Association of early discharge with increased likelihood of hospital readmission in first four weeks for vaginally delivered neonates

Acta Paediatr. 2022 Jun;111(6):1144-1156. doi: 10.1111/apa.16290. Epub 2022 Feb 27.


Aim: The main aim was to determine whether hospital readmission rates by 28 days of age are elevated with early discharge (ED) in Finland. We sought to identify the causes and predictors of ED, readmission rates, admissions to the intensive care unit (ICU) and death.

Methods: The data of 333,321 infants were retrieved from nationwide registers. Vaginally delivered single infants at gestational ages (GAs) of ≥37+0 , born in 2008-2015 and treated in any maternity ward in Finland, were included. ED was defined as discharge on the day of birth or after one night stay on the maternity ward.

Results: During the study period, the ED and hospital readmission rates increased. Low-risk infants and those born in high population-density areas were more likely to be discharged early. ED predicted hospital readmission but not ICU admission or death. The most common reason for readmission was jaundice, followed by infection. ED seemed not to predict severe cardiologic problems. Rather than ED, being born at 38+0 -38+6 weeks' GA significantly predicted ICU admission or death.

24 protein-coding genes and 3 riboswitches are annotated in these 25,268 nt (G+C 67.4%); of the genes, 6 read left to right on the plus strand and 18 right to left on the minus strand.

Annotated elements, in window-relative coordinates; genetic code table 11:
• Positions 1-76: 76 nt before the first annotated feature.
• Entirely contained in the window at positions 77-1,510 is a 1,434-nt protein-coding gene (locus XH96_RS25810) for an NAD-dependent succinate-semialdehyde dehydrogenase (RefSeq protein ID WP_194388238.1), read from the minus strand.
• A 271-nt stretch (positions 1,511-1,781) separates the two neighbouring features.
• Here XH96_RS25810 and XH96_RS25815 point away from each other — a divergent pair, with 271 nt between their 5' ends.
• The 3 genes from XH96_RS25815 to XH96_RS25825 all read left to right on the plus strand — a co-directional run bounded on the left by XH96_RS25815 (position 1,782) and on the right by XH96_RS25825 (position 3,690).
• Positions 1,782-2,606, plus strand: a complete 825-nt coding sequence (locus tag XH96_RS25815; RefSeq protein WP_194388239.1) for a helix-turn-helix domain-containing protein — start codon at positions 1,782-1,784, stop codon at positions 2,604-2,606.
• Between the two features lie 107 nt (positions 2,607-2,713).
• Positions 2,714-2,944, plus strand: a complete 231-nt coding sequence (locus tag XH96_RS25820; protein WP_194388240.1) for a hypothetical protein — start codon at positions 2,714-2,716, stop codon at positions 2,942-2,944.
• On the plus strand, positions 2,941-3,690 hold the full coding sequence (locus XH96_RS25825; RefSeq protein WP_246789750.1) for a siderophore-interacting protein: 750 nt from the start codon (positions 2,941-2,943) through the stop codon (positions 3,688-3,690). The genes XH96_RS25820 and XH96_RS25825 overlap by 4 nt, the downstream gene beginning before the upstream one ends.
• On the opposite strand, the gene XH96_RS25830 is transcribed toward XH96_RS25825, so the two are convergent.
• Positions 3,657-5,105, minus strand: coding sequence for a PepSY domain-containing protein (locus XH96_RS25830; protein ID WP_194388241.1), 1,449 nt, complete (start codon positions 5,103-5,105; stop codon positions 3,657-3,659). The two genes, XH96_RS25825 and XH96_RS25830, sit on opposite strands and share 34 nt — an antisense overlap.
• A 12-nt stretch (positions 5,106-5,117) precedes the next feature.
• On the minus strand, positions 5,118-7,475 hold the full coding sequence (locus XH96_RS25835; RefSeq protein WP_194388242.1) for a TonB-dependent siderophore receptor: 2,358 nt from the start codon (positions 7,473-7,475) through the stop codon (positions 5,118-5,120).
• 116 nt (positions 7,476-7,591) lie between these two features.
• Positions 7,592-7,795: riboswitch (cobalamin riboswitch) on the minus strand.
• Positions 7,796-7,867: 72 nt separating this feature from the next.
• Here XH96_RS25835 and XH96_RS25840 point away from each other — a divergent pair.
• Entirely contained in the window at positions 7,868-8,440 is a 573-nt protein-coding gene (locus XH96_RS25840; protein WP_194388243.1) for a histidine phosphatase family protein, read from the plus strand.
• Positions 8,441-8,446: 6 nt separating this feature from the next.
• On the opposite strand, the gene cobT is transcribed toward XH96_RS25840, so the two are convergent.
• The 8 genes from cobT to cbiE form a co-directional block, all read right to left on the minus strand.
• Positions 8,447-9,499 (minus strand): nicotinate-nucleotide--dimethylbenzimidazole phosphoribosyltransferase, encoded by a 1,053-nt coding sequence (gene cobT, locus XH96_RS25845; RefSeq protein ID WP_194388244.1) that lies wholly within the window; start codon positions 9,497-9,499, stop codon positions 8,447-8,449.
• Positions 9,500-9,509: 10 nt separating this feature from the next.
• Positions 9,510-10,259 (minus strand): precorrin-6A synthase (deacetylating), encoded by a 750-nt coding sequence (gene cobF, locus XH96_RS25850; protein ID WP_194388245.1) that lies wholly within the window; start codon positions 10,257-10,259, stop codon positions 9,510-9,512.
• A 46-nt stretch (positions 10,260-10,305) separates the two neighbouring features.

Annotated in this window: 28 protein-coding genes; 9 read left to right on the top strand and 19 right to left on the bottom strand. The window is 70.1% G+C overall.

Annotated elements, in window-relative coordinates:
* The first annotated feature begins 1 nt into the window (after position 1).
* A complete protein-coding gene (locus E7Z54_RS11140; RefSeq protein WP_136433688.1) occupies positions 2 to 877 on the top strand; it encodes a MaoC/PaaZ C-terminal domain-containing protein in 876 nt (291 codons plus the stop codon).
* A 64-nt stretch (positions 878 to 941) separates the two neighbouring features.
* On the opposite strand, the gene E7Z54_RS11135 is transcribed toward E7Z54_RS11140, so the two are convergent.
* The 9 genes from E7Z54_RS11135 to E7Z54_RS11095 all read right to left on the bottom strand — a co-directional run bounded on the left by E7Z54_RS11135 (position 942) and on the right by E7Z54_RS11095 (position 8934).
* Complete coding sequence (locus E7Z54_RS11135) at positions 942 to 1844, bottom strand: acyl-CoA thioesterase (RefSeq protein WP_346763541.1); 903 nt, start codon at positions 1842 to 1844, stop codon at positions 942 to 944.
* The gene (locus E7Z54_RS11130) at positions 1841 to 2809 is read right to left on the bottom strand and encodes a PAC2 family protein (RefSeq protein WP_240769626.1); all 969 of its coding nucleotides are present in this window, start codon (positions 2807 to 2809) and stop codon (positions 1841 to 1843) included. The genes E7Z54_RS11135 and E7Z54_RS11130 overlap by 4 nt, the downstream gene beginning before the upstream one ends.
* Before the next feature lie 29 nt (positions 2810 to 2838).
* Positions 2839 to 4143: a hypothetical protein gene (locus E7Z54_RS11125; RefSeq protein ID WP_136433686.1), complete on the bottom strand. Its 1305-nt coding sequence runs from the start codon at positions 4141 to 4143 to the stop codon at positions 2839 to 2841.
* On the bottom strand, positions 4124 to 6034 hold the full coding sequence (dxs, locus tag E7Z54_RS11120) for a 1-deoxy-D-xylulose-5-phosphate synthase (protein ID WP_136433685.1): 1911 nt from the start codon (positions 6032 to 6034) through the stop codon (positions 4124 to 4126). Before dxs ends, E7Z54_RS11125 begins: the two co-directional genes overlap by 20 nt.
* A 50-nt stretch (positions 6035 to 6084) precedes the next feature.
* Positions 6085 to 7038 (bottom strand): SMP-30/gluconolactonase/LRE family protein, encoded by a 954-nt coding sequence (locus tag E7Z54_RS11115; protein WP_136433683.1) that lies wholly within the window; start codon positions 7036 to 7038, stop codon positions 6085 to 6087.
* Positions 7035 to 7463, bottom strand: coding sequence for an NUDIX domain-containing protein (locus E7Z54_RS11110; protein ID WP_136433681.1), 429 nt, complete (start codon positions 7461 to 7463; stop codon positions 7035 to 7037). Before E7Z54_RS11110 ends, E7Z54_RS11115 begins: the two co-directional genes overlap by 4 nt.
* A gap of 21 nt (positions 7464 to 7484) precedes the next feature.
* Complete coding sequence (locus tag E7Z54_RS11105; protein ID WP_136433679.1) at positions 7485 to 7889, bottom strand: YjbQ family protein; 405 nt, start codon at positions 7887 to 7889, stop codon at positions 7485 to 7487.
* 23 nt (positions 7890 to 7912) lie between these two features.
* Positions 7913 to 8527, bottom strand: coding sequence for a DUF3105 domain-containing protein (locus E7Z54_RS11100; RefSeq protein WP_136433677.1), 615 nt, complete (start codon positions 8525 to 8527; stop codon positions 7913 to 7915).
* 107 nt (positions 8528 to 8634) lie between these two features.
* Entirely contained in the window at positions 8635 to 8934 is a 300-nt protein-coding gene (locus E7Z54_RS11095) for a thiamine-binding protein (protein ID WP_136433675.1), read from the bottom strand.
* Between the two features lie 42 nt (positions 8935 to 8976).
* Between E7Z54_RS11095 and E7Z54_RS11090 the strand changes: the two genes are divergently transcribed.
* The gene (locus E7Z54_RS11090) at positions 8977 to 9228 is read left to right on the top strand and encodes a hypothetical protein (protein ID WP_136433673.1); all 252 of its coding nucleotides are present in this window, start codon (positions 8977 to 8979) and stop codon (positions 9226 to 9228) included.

Conclusion: Early discharge seems to be associated with increased hospital readmission. Birth at 38+0 -38+6 weeks' GA was a significant predictor of ICU admission or death, as opposed to early discharged infants.

Keywords: early discharge; full-term; hospital readmission; newborn discharge timing.

MeSH terms

  • Adolescent
  • Female
  • Gestational Age
  • Humans
  • Infant
  • Infant, Newborn
  • Length of Stay
  • Patient Discharge*
  • Patient Readmission*
  • Pregnancy
  • Retrospective Studies
  • Risk